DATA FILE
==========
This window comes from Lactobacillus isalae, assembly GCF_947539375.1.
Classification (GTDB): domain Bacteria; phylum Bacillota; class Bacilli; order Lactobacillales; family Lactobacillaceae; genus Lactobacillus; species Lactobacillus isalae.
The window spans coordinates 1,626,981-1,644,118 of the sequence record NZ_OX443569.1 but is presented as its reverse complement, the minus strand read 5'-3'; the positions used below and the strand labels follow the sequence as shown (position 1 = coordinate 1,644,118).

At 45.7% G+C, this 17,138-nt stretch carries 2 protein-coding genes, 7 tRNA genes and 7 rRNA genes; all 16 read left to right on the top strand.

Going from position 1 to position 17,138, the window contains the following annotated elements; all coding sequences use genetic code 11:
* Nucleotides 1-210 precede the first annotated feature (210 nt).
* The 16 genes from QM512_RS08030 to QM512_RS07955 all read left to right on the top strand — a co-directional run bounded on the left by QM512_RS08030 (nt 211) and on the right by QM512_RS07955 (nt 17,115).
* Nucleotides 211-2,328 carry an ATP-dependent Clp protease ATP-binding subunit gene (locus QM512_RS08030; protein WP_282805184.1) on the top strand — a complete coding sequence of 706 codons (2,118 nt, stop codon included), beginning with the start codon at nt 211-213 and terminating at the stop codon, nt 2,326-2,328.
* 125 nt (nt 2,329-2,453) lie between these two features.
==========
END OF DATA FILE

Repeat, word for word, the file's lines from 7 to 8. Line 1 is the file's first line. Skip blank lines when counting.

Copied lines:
* The 16 genes from QM512_RS08030 to QM512_RS07955 all read left to right on the top strand — a co-directional run bounded on the left by QM512_RS08030 (nt 211) and on the right by QM512_RS07955 (nt 17,115).
* Nucleotides 211-2,328 carry an ATP-dependent Clp protease ATP-binding subunit gene (locus QM512_RS08030; protein WP_282805184.1) on the top strand — a complete coding sequence of 706 codons (2,118 nt, stop codon included), beginning with the start codon at nt 211-213 and terminating at the stop codon, nt 2,326-2,328.